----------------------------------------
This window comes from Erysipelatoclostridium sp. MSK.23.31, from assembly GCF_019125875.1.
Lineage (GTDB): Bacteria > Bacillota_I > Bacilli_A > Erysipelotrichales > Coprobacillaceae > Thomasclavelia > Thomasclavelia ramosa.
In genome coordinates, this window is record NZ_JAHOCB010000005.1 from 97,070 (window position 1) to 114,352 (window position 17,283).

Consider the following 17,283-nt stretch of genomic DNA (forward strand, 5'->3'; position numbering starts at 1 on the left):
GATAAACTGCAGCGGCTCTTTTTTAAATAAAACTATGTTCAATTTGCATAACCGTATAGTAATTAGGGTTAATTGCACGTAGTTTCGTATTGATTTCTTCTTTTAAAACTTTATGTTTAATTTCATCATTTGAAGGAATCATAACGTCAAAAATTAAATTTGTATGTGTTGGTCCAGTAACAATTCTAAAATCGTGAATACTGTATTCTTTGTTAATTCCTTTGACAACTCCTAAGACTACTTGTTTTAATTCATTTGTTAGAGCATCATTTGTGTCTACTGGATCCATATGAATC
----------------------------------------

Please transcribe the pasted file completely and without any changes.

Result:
This window comes from Erysipelatoclostridium sp. MSK.23.31, from assembly GCF_019125875.1.
Lineage (GTDB): Bacteria > Bacillota_I > Bacilli_A > Erysipelotrichales > Coprobacillaceae > Thomasclavelia > Thomasclavelia ramosa.
In genome coordinates, this window is record NZ_JAHOCB010000005.1 from 97,070 (window position 1) to 114,352 (window position 17,283).

Consider the following 17,283-nt stretch of genomic DNA (forward strand, 5'->3'; position numbering starts at 1 on the left):
GATAAACTGCAGCGGCTCTTTTTTAAATAAAACTATGTTCAATTTGCATAACCGTATAGTAATTAGGGTTAATTGCACGTAGTTTCGTATTGATTTCTTCTTTTAAAACTTTATGTTTAATTTCATCATTTGAAGGAATCATAACGTCAAAAATTAAATTTGTATGTGTTGGTCCAGTAACAATTCTAAAATCGTGAATACTGTATTCTTTGTTAATTCCTTTGACAACTCCTAAGACTACTTGTTTTAATTCATTTGTTAGAGCATCATTTGTGTCTACTGGATCCATATGAATC